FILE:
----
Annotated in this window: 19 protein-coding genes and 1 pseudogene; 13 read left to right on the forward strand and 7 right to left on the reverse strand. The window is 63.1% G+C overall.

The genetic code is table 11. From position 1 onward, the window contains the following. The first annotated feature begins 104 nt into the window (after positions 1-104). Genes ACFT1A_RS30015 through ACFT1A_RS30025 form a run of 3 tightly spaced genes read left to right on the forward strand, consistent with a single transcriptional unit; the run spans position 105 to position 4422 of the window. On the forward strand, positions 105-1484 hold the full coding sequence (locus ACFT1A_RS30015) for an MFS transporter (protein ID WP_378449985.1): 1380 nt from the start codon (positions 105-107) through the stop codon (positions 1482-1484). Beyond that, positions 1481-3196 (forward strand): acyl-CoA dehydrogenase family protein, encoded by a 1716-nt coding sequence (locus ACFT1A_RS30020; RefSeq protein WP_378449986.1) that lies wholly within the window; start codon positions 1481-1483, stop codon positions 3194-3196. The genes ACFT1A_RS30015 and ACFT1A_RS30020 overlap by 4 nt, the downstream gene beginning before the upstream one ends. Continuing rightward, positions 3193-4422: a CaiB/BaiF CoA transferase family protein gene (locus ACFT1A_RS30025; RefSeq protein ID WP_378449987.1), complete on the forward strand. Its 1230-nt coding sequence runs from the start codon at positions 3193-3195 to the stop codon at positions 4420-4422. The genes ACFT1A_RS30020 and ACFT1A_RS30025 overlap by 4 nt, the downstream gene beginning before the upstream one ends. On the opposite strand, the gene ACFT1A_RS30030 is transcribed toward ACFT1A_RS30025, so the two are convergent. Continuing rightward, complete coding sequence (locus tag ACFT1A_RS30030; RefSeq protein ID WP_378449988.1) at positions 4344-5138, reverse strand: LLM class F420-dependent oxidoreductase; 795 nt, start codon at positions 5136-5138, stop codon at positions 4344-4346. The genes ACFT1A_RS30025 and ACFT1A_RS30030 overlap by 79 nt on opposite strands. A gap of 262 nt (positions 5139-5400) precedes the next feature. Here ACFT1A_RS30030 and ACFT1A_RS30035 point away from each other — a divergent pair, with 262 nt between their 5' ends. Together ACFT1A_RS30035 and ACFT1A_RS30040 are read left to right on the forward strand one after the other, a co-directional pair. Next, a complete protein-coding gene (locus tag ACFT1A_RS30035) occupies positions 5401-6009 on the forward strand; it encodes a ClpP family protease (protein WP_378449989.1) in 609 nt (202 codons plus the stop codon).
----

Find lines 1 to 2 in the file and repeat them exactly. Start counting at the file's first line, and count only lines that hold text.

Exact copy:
Annotated in this window: 19 protein-coding genes and 1 pseudogene; 13 read left to right on the forward strand and 7 right to left on the reverse strand. The window is 63.1% G+C overall.

The genetic code is table 11. From position 1 onward, the window contains the following. The first annotated feature begins 104 nt into the window (after positions 1-104). Genes ACFT1A_RS30015 through ACFT1A_RS30025 form a run of 3 tightly spaced genes read left to right on the forward strand, consistent with a single transcriptional unit; the run spans position 105 to position 4422 of the window. On the forward strand, positions 105-1484 hold the full coding sequence (locus ACFT1A_RS30015) for an MFS transporter (protein ID WP_378449985.1): 1380 nt from the start codon (positions 105-107) through the stop codon (positions 1482-1484). Beyond that, positions 1481-3196 (forward strand): acyl-CoA dehydrogenase family protein, encoded by a 1716-nt coding sequence (locus ACFT1A_RS30020; RefSeq protein WP_378449986.1) that lies wholly within the window; start codon positions 1481-1483, stop codon positions 3194-3196. The genes ACFT1A_RS30015 and ACFT1A_RS30020 overlap by 4 nt, the downstream gene beginning before the upstream one ends. Continuing rightward, positions 3193-4422: a CaiB/BaiF CoA transferase family protein gene (locus ACFT1A_RS30025; RefSeq protein ID WP_378449987.1), complete on the forward strand. Its 1230-nt coding sequence runs from the start codon at positions 3193-3195 to the stop codon at positions 4420-4422. The genes ACFT1A_RS30020 and ACFT1A_RS30025 overlap by 4 nt, the downstream gene beginning before the upstream one ends. On the opposite strand, the gene ACFT1A_RS30030 is transcribed toward ACFT1A_RS30025, so the two are convergent. Continuing rightward, complete coding sequence (locus tag ACFT1A_RS30030; RefSeq protein ID WP_378449988.1) at positions 4344-5138, reverse strand: LLM class F420-dependent oxidoreductase; 795 nt, start codon at positions 5136-5138, stop codon at positions 4344-4346. The genes ACFT1A_RS30025 and ACFT1A_RS30030 overlap by 79 nt on opposite strands. A gap of 262 nt (positions 5139-5400) precedes the next feature. Here ACFT1A_RS30030 and ACFT1A_RS30035 point away from each other — a divergent pair, with 262 nt between their 5' ends. Together ACFT1A_RS30035 and ACFT1A_RS30040 are read left to right on the forward strand one after the other, a co-directional pair. Next, a complete protein-coding gene (locus tag ACFT1A_RS30035) occupies positions 5401-6009 on the forward strand; it encodes a ClpP family protease (protein WP_378449989.1) in 609 nt (202 codons plus the stop codon).